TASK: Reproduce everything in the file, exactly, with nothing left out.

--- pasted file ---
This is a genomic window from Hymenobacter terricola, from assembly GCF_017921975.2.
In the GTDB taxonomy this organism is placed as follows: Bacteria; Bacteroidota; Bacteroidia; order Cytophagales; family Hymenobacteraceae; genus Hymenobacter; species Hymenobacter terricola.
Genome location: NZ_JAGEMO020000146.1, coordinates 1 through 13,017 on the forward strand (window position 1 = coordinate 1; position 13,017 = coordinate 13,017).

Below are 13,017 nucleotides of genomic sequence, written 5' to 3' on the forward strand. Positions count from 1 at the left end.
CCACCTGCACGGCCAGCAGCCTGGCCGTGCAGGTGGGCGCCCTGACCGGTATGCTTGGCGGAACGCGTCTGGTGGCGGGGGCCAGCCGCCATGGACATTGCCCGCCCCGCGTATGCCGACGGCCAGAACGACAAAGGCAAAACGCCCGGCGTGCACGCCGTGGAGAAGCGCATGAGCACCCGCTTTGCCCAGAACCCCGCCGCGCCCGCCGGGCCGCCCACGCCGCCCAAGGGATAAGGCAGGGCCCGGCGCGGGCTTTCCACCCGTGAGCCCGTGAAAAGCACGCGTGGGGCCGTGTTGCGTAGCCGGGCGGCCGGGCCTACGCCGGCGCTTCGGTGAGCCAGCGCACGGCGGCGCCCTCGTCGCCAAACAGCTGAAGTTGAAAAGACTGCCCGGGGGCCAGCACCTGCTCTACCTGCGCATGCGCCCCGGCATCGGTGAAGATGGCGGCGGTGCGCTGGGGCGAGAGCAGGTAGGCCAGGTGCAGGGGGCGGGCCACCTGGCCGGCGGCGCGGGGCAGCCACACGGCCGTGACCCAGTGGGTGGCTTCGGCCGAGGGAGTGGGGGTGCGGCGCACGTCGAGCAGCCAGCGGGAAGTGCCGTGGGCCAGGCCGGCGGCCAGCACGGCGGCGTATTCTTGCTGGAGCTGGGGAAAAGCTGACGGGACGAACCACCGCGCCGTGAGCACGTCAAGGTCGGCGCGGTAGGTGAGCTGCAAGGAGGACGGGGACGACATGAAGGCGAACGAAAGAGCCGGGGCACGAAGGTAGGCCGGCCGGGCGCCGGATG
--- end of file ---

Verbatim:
This is a genomic window from Hymenobacter terricola, from assembly GCF_017921975.2.
In the GTDB taxonomy this organism is placed as follows: Bacteria; Bacteroidota; Bacteroidia; order Cytophagales; family Hymenobacteraceae; genus Hymenobacter; species Hymenobacter terricola.
Genome location: NZ_JAGEMO020000146.1, coordinates 1 through 13,017 on the forward strand (window position 1 = coordinate 1; position 13,017 = coordinate 13,017).

Below are 13,017 nucleotides of genomic sequence, written 5' to 3' on the forward strand. Positions count from 1 at the left end.
CCACCTGCACGGCCAGCAGCCTGGCCGTGCAGGTGGGCGCCCTGACCGGTATGCTTGGCGGAACGCGTCTGGTGGCGGGGGCCAGCCGCCATGGACATTGCCCGCCCCGCGTATGCCGACGGCCAGAACGACAAAGGCAAAACGCCCGGCGTGCACGCCGTGGAGAAGCGCATGAGCACCCGCTTTGCCCAGAACCCCGCCGCGCCCGCCGGGCCGCCCACGCCGCCCAAGGGATAAGGCAGGGCCCGGCGCGGGCTTTCCACCCGTGAGCCCGTGAAAAGCACGCGTGGGGCCGTGTTGCGTAGCCGGGCGGCCGGGCCTACGCCGGCGCTTCGGTGAGCCAGCGCACGGCGGCGCCCTCGTCGCCAAACAGCTGAAGTTGAAAAGACTGCCCGGGGGCCAGCACCTGCTCTACCTGCGCATGCGCCCCGGCATCGGTGAAGATGGCGGCGGTGCGCTGGGGCGAGAGCAGGTAGGCCAGGTGCAGGGGGCGGGCCACCTGGCCGGCGGCGCGGGGCAGCCACACGGCCGTGACCCAGTGGGTGGCTTCGGCCGAGGGAGTGGGGGTGCGGCGCACGTCGAGCAGCCAGCGGGAAGTGCCGTGGGCCAGGCCGGCGGCCAGCACGGCGGCGTATTCTTGCTGGAGCTGGGGAAAAGCTGACGGGACGAACCACCGCGCCGTGAGCACGTCAAGGTCGGCGCGGTAGGTGAGCTGCAAGGAGGACGGGGACGACATGAAGGCGAACGAAAGAGCCGGGGCACGAAGGTAGGCCGGCCGGGCGCCGGATG